What is a dacryocystorhinostomy (DCR)?
A DCR is a type of surgery that is used to treat blocked tear ducts in adults. It creates a new passageway between the tear duct sac and the nose, bypassing the blockage and allowing tears to drain normally again. The operation usually takes about 1 hour. The operation is normally performed with the patient asleep (general anaesthetic).
Endoscopic DCR – Uses a telescope to look up the nose and locate the site of the blockage, which is then opened up surgically. A flexible tube is inserted to keep the passage open, which again is removed after approximately 6 – 8 weeks. This method has the advantage of leaving no scar on the side of the
Why do I need A DCR?
Normally, the tears that wash over the eye drain away through a system that runs from the corner of the eye to the inside of the nose. If there is a blockage in this system the eye can start watering and you may be more prone to infections.
To unblock the area, warm compresses and massage may be tried first. Sometimes it is also possible to unblock the tear duct by probing it. This is called syringing and involves flushing salty water down the tear duct. If the tear duct is open then you will taste the salty water in your throat.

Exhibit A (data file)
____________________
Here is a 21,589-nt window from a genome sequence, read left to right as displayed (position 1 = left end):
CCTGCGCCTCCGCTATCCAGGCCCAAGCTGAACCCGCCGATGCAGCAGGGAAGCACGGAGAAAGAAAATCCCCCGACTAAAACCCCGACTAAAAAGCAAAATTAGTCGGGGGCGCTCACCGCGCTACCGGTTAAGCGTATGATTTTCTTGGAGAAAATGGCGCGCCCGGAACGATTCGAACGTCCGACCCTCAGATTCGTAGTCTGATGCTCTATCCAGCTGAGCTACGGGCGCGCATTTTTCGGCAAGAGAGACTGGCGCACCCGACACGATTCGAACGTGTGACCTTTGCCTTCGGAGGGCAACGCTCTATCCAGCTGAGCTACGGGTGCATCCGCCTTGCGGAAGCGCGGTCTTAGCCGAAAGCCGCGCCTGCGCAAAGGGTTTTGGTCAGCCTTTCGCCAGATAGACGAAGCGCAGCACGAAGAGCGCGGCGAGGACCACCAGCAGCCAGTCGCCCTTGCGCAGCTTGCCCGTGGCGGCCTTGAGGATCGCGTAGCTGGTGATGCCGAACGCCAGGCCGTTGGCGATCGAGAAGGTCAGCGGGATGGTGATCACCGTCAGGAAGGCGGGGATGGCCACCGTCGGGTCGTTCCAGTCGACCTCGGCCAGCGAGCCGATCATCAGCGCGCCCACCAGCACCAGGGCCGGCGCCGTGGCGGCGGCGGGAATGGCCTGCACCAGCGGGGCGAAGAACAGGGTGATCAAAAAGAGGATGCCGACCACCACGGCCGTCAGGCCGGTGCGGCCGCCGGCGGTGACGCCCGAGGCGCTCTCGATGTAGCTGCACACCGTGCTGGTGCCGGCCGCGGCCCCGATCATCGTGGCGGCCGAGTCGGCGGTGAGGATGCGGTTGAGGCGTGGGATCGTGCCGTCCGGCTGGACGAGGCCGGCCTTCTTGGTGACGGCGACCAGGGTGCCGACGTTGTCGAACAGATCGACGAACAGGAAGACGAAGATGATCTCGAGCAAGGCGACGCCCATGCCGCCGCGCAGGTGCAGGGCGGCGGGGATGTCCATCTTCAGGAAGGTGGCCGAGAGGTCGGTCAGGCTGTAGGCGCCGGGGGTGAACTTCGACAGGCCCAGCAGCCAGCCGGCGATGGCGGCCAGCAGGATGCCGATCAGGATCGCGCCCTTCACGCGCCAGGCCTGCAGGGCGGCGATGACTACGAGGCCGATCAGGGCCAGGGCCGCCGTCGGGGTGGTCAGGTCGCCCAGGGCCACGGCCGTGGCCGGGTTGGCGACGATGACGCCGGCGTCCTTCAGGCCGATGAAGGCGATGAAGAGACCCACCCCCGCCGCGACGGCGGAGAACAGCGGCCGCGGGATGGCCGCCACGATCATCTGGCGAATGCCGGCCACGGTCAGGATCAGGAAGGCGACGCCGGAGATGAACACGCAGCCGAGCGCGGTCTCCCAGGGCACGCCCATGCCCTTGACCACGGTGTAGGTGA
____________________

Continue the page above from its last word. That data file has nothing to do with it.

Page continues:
What are the complications or risks of a DCR?
The main complications after surgery are bleeding and infection. It is also possible to displace the tube, which is inserted to keep the duct open and you may experience some bruising around the area of the operation. A nosebleed may occur on the affected side. Usually this is a small amount and resolves within 48 hours. Excessive bleeding rarely occurs but if it does then a nasal pack may need to be used to stop the bleeding after the operation.
How do I prepare for the operation?
Please read the information leaflet carefully. Share the information it contains with your partner and family (if you wish) so that they can be of help and support. There may be information they need to know, especially if they are taking care of you following this examination.
I need to know what tablets and medicines you are currently taking also if you are sensitive to any substances. If you are on warfarin or aspirin tablets it is important that you inform me, as these can lead to bleeding during or after the operation.
Additional information PowerPoint: